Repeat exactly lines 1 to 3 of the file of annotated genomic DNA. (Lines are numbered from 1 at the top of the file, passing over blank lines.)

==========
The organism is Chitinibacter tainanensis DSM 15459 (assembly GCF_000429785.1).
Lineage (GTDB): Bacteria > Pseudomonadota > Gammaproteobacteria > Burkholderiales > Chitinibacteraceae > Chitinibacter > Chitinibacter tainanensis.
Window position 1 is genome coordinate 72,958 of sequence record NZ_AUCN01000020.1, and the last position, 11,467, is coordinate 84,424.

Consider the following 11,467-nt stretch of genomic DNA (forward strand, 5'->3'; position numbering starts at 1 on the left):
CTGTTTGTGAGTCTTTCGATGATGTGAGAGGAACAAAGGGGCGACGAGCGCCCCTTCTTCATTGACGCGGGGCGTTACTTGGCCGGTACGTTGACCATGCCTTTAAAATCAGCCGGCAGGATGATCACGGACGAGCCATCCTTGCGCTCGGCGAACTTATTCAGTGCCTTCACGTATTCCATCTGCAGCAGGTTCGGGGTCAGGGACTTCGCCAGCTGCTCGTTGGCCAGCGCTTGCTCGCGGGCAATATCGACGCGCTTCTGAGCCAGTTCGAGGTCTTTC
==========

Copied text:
The organism is Chitinibacter tainanensis DSM 15459 (assembly GCF_000429785.1).
Lineage (GTDB): Bacteria > Pseudomonadota > Gammaproteobacteria > Burkholderiales > Chitinibacteraceae > Chitinibacter > Chitinibacter tainanensis.
Window position 1 is genome coordinate 72,958 of sequence record NZ_AUCN01000020.1, and the last position, 11,467, is coordinate 84,424.